When should a family be off-limits for a politician?
Posted by silentarchimedes on September 4, 2008
This whole public vetting of Sarah Palin has lead to a discussion on whether a family should be off-limits to the media and public in determining if she is a good candidate for the vice presidency. The opinions range from completely off-limits to everything should be on the table as public figures to in-betweens like only if it affects her as a candidate. However, the in-betweens are the ones that are subjective and difficult to determine. To determines what is allowed or not? Are children allowed? At what age are they allowed?
History has shown us that just because you are related to someone does not mean your personalities and actions are related to each other. Take the Unabomber, Theodore Kaczynski, for example. It was his brother, David, who turned in his own brother, albeit reluctantly. Although their similar genetics led them to have strong intellectual careers (David went to Columbia University and Ted went to Harvard and had a PhD from UMich), their personalities and reactions to society (David was a praciticing Buddhist and a vegetarian while Ted was, well, the Unabomber) were night and day.
However, history has also shown that blood relationships can lead to very very similar careers and lives. As a matter of fact, this has been very apparent in the presidential history of the United States. John Adams, second president, is the father of John Qunicy Adams, sixth president. And, we can’t forget the George Bushes and their similar presidencies. Theodore Roosevelt, 26th president, and Franklin Delano Roosevelt, 32nd president, were fifth cousins, but that relationship is too far removed to include here.
What history has shown us is inconclusive. What we need to do is look at a more recent phenomenon of public figures and families, Hollywood. As we know, the paparazzi is incessantly looking for any skeletons in the closet of public figures. Families are completely game. One very recent example is the revelation that Jamie Lynn Spears, the 16 year old younger sister of Britney Spears, was pregnant. On first glance, one can say that her pregnancy is her own life and has nothing to do with Britney Spears’ life. However, when you couple the pregnancy with Britney’s own two children at a young age, and Britney’s dramaticfall from fame, one can’t help but notice that Britney must have had a strong influence on Jamie Lynn, whether directly or indirectly. Also, one can’t help conclude that the parents either did a horrible job raising them or they lost control of them.
What the paparazzi has taught us is that society is infatuated with the personal lives of public figures. The death of Princess Diana is a prime example of the paparazzi going to far. However, the problem with the paparazzi is that the public figures they are usually focused on are actors and actresses, most of whom are morally liberal to begin with, and have no bearing on the personal lives of the general public.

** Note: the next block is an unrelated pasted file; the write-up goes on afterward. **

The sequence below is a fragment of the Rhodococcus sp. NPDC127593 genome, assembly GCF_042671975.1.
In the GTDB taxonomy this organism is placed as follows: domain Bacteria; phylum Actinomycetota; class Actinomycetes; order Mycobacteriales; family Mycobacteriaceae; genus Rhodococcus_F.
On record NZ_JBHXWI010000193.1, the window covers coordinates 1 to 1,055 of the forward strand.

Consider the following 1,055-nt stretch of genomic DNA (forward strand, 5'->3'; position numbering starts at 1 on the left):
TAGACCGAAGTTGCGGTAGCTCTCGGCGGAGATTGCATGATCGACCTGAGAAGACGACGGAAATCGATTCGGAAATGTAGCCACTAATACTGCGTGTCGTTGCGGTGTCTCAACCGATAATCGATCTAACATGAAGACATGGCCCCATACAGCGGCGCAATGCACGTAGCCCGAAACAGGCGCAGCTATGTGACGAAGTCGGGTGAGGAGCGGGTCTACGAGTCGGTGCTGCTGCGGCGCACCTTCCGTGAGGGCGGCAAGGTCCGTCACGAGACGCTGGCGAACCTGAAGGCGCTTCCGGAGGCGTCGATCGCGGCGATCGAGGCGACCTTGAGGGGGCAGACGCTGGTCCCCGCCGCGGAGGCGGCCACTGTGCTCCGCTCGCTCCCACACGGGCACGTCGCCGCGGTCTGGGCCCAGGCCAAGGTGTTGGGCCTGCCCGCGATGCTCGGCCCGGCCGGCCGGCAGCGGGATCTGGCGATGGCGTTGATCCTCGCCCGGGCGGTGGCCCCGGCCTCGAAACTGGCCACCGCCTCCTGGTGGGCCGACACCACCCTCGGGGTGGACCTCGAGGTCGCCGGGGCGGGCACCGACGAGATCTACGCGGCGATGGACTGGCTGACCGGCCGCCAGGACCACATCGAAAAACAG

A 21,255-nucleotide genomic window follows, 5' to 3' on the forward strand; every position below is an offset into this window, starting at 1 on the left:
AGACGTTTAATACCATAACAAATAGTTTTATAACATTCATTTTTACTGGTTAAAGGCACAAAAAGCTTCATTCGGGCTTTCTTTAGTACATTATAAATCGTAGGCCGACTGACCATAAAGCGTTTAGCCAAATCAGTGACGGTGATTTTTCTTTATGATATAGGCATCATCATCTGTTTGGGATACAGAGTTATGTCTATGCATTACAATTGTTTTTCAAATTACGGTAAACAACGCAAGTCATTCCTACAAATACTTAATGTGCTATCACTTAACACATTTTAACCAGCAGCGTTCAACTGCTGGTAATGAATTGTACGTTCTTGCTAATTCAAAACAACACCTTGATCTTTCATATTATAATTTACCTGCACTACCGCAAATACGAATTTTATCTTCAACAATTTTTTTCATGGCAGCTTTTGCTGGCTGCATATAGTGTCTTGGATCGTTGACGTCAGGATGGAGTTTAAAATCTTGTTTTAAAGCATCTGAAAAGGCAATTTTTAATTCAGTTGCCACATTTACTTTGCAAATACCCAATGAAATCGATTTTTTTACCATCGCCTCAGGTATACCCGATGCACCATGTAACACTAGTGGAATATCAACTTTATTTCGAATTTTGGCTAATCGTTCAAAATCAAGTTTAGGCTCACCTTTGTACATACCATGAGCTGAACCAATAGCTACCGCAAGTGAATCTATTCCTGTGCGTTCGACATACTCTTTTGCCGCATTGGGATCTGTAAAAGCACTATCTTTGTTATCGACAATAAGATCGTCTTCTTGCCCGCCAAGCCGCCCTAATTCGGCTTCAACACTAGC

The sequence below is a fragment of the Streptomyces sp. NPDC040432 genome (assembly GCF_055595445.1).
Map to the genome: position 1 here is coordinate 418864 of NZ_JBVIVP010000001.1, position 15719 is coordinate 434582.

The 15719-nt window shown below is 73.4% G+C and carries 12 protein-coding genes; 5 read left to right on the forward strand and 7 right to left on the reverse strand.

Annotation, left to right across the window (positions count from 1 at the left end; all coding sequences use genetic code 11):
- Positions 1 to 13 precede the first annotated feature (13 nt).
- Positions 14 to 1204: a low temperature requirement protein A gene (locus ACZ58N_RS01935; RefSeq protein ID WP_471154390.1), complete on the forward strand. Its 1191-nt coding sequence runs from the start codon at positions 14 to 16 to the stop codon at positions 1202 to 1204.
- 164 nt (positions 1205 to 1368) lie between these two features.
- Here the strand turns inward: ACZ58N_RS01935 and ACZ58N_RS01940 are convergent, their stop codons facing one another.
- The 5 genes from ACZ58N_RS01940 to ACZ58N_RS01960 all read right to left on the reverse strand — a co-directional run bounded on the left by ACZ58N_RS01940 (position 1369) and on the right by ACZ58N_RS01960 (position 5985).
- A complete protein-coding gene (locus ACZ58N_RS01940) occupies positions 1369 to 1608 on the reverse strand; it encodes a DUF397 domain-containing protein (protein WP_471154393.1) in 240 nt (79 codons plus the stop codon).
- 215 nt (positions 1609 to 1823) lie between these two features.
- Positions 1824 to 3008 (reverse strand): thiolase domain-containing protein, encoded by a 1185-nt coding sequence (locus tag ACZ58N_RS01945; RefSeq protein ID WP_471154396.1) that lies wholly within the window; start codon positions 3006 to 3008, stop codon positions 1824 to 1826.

However, when it comes to politicians, I believe it’s fair to investigate the skeletons in their closets, even if it means the immediate family members’ closets. The reason is because they represent society. They make the decisions that influence our daily lives and the lives of future generations. Politicians already have stereotypes of corruption and abuses of power. It is premature to say that family is off-limits. Obviously, if a major politician’s daughter committed murder, society should know and it should have an impact on how we view the character and background of the politician. However, if a politician’s daughter becomes pregnant at age 17, is that legitimate news? Should this have an impact on how we judge the politician’s character? To me, that is up for the public to decide. I do not believe it is the media’s job to determine that. They report the news. In other words, don’t shoot the messengers. All I know is if I had a daughter that became pregnant at 17, I would be judged unfavorably by my peers. I also know that in my old high school, students that became pregnant were also looked upon very unfavorably. The pregnancy is another piece in the puzzle of how I judge a politician. Obviously, if the daughter received a D in her Biology class, I would consider that too inconsequential to the character of the politician. But a teen pregnancy?
What I find hypocritical about the whole Palin situation with the teen pregnancy and Down Syndrome baby is the parading of the kids on stage at the end of her speech at the convention last night. Or the video they showed of the 7-year old daughter on their website. If family is off-limits then they too should leave the family out of it. If they decide to introduce the family to the public, then they too become public figures, and are thus game.
This is what makes politics so frustrating. Even though Obama and Biden publicly say that family is off-limits, I’m sure internally they are jumping for joy at the skeletons coming out of the Palin family closet. Both sides appear hypocritical at the expense of trying to take the higher ground.
In this day and age of the internet and 24-hour media, nothing is off-limits. Whether right or wrong, this is what both parties want. The flow of information, either good or bad, is deemed being one of the most basic democratic values. Otherwise, our freedom of speech would be impinged. Otherwise, pornography on the internet would be illegal. Otherwise, we would become a big brother state like China or Russia where information is monitored and limited. Is this what we want? The past 8 years has seen the passing of the Patriot Act, which has increased big brotherhood in America. In the end, it is up to each and every individual to decide what to believe and what to read. For example, the US government can make recommendations, such as film ratings, but it is up to the parents and children to decide what they do with that information.